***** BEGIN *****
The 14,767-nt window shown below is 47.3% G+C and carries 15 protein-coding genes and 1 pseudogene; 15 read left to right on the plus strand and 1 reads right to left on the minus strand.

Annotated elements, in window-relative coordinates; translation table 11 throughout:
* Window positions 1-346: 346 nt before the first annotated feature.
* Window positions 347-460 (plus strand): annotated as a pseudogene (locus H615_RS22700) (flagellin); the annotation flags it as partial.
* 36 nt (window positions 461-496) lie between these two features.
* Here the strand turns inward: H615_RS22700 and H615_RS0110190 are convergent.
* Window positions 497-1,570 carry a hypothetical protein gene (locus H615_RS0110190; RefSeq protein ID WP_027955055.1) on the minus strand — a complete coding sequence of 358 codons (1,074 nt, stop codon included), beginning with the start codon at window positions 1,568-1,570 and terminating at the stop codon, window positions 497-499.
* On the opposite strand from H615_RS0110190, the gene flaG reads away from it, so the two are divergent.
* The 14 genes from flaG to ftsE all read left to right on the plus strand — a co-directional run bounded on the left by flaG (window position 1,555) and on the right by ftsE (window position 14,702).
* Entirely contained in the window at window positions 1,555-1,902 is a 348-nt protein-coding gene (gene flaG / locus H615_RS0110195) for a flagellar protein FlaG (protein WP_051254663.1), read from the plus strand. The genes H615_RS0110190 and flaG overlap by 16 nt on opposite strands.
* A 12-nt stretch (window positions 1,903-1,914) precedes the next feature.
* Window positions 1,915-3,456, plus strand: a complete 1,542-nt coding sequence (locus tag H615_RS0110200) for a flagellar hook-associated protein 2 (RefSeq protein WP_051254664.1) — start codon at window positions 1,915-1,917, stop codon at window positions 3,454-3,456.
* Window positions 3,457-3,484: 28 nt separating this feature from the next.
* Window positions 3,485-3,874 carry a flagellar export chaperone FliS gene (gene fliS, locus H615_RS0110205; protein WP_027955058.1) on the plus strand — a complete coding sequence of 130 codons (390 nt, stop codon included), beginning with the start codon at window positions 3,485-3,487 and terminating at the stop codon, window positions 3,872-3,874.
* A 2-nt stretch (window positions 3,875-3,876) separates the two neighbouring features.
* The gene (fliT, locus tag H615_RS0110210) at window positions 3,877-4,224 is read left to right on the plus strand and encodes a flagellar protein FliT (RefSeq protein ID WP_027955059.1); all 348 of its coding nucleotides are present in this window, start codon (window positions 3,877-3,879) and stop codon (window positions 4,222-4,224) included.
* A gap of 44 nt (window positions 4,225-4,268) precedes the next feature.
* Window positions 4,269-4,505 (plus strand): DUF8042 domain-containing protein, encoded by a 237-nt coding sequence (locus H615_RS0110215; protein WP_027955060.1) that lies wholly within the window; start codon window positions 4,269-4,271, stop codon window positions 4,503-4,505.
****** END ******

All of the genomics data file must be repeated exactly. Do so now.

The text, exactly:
The 14,767-nt window shown below is 47.3% G+C and carries 15 protein-coding genes and 1 pseudogene; 15 read left to right on the plus strand and 1 reads right to left on the minus strand.

Annotated elements, in window-relative coordinates; translation table 11 throughout:
* Window positions 1-346: 346 nt before the first annotated feature.
* Window positions 347-460 (plus strand): annotated as a pseudogene (locus H615_RS22700) (flagellin); the annotation flags it as partial.
* 36 nt (window positions 461-496) lie between these two features.
* Here the strand turns inward: H615_RS22700 and H615_RS0110190 are convergent.
* Window positions 497-1,570 carry a hypothetical protein gene (locus H615_RS0110190; RefSeq protein ID WP_027955055.1) on the minus strand — a complete coding sequence of 358 codons (1,074 nt, stop codon included), beginning with the start codon at window positions 1,568-1,570 and terminating at the stop codon, window positions 497-499.
* On the opposite strand from H615_RS0110190, the gene flaG reads away from it, so the two are divergent.
* The 14 genes from flaG to ftsE all read left to right on the plus strand — a co-directional run bounded on the left by flaG (window position 1,555) and on the right by ftsE (window position 14,702).
* Entirely contained in the window at window positions 1,555-1,902 is a 348-nt protein-coding gene (gene flaG / locus H615_RS0110195) for a flagellar protein FlaG (protein WP_051254663.1), read from the plus strand. The genes H615_RS0110190 and flaG overlap by 16 nt on opposite strands.
* A 12-nt stretch (window positions 1,903-1,914) precedes the next feature.
* Window positions 1,915-3,456, plus strand: a complete 1,542-nt coding sequence (locus tag H615_RS0110200) for a flagellar hook-associated protein 2 (RefSeq protein WP_051254664.1) — start codon at window positions 1,915-1,917, stop codon at window positions 3,454-3,456.
* Window positions 3,457-3,484: 28 nt separating this feature from the next.
* Window positions 3,485-3,874 carry a flagellar export chaperone FliS gene (gene fliS, locus H615_RS0110205; protein WP_027955058.1) on the plus strand — a complete coding sequence of 130 codons (390 nt, stop codon included), beginning with the start codon at window positions 3,485-3,487 and terminating at the stop codon, window positions 3,872-3,874.
* A 2-nt stretch (window positions 3,875-3,876) separates the two neighbouring features.
* The gene (fliT, locus tag H615_RS0110210) at window positions 3,877-4,224 is read left to right on the plus strand and encodes a flagellar protein FliT (RefSeq protein ID WP_027955059.1); all 348 of its coding nucleotides are present in this window, start codon (window positions 3,877-3,879) and stop codon (window positions 4,222-4,224) included.
* A gap of 44 nt (window positions 4,225-4,268) precedes the next feature.
* Window positions 4,269-4,505 (plus strand): DUF8042 domain-containing protein, encoded by a 237-nt coding sequence (locus H615_RS0110215; protein WP_027955060.1) that lies wholly within the window; start codon window positions 4,269-4,271, stop codon window positions 4,503-4,505.